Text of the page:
Poor Steve had no idea what he was walking into. Mom’s frantic about her stove top, I’m stirring stirring stirring with one hand and flinging a pair of oven mitts at him with the other hand. “PUT THESE ON AND PICK THIS UP!” I commanded in the same tone I’d use to direct someone to call 911 while starting chest compressions in an emergency (CHEST COMPRESSIONS, CHEST COMPRESSIONS, CHEST COMPRESSIONS! Shout out to my fellow Dr. Mike fans, there). The kitchen air was hazy with smoke.
Yule 2020: burning marshmallow globs turning to rock on a glass stove top. Steve standing awkwardly with a cast iron dutch oven in his hands, Mom kneeling to clean the bottom of the pot while I’m on tiptoe to keep stirring, keep stirring. “It’s a lost cause!” Mom says. “There’s too much on the bottom of the pot, don’t you dare set this back down on my stove!”
“I HAVE LESS THAN A MINUTE LEFT!” I insist, then peer in and say, “Fuck it. Steve, might as well put this on the counter.” Mom flings a stack of towels on the counter, and Steve abandons the pot and flees the kitchen while Mom returns to hacking at the lava field and I just keep stirring. It looks okayish, and I realize the pot’s quickly losing heat. I know what I have to do. I can practically hear Loki chanting “bourbon, bourbon, bourbon!” somewhere in the recesses of my mind.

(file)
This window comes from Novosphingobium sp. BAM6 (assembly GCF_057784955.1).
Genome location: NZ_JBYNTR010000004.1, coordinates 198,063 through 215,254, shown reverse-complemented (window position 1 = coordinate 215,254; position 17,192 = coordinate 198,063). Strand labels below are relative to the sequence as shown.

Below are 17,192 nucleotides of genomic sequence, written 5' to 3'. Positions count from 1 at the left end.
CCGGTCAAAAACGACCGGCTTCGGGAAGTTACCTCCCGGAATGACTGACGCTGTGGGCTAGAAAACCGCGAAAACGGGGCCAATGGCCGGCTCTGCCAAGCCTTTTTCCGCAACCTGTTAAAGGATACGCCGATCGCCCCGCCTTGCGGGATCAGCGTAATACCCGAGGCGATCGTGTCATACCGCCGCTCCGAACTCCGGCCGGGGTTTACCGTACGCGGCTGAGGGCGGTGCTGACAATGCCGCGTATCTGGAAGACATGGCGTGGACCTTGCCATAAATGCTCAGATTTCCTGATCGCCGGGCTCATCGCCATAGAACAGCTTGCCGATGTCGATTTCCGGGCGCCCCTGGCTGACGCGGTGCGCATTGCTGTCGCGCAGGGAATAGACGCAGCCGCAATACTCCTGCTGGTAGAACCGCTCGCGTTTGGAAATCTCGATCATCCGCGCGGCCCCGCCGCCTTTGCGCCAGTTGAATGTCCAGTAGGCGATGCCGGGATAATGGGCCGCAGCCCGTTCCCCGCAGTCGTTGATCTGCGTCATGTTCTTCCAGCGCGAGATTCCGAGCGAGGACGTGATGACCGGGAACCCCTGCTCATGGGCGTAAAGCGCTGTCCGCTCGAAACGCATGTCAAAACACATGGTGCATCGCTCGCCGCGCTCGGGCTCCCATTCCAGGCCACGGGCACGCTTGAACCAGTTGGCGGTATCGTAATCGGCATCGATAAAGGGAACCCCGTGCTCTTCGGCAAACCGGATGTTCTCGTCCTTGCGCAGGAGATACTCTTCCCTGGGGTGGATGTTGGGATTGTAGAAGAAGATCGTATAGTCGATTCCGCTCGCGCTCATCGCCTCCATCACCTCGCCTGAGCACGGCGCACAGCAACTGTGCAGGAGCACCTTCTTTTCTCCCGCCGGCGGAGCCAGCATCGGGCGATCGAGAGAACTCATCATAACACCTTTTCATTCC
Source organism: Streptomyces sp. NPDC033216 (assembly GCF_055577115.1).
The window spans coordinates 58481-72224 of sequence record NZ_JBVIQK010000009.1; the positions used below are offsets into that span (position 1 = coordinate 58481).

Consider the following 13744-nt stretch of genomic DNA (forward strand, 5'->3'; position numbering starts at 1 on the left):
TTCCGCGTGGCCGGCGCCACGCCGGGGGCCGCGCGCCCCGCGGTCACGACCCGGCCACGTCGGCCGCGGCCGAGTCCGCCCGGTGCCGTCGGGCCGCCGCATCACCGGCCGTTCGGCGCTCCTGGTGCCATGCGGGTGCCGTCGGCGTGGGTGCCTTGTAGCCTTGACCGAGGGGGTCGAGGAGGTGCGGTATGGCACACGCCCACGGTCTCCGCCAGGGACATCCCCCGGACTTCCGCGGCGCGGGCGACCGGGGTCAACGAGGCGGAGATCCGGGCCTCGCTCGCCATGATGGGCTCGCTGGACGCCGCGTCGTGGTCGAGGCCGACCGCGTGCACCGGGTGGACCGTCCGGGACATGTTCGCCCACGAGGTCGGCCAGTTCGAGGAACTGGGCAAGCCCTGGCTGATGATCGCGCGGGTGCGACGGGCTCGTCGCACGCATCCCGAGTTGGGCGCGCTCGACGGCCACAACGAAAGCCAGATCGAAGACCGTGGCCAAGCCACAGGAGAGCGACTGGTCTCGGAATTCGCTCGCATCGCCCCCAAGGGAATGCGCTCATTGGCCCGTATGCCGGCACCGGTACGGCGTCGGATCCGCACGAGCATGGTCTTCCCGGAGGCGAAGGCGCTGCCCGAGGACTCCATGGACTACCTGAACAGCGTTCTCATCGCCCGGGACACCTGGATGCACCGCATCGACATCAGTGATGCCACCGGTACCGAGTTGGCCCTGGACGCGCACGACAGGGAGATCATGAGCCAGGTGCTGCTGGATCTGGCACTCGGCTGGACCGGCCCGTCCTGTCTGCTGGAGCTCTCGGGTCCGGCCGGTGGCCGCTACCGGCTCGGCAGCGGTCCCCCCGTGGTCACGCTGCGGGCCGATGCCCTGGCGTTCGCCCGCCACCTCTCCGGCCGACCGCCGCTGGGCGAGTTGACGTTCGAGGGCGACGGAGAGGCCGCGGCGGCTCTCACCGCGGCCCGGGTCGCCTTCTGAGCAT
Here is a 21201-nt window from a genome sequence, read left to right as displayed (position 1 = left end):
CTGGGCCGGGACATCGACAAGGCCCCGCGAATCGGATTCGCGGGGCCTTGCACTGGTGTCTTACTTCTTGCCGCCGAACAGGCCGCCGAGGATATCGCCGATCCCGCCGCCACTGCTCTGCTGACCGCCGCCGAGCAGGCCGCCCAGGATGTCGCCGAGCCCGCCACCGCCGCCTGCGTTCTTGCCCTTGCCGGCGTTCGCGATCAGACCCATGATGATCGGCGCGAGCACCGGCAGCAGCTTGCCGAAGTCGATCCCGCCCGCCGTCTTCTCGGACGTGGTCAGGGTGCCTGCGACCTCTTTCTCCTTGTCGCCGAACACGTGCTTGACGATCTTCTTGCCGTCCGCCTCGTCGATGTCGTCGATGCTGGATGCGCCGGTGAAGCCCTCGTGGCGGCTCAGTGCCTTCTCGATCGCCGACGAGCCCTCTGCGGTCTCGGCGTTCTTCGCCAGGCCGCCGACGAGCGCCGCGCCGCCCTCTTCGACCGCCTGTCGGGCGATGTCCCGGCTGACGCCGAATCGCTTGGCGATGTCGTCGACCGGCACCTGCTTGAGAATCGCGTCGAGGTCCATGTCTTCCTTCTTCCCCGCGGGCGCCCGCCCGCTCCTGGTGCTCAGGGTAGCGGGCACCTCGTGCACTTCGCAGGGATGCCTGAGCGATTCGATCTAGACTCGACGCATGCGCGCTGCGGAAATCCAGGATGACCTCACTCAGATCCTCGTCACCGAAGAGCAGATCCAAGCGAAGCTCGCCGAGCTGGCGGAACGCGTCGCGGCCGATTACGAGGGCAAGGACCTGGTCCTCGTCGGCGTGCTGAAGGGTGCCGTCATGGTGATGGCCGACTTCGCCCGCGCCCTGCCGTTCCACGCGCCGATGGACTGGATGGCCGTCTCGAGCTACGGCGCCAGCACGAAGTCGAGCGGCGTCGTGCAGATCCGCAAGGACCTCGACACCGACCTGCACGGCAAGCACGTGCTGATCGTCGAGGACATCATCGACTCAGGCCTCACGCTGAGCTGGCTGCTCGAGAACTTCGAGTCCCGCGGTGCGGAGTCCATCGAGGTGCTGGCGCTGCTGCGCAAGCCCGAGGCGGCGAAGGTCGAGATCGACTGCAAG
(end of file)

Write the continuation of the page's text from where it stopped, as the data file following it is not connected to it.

It’s now or never.
I grab the bourbon cream from the fridge, splash some into the congealing mess of sugar without noticing or caring how much I’m adding, and dump the vanilla and chocolate and resume stirring. I was audibly chanting, “Just keep stirring, just keep stirring” while Mom excavated the burner and Steve hid with their cat.
Just as I was about to pick up the dutch oven to pour the chaos into the prepped pans, Mom shrieked. After everything that just happened, there was no way she was going to let me heft up a cast iron pot to pour a double batch out. She handed me a ladle, assuming there was no chance in hell the fudge was going to set up or get firm after ripping it off the heat source several minutes earlier than it should have been. But somehow, it was starting to set even as I ladled it. This made for a bigger mess than if I’d just poured it from the pot, but hey, I know better than to defy my mother when she’s already freaking out about her stove top.
Despite all odds, the fudge is perfect. It’s setting nicely, and it’s smooth and rich and there’s a dreamy hint of bourbon in the chocolate.
Well played, Loki. Well played.
Here’s to all of you this Yule. May your preparations be less catastrophic but the results just as divine.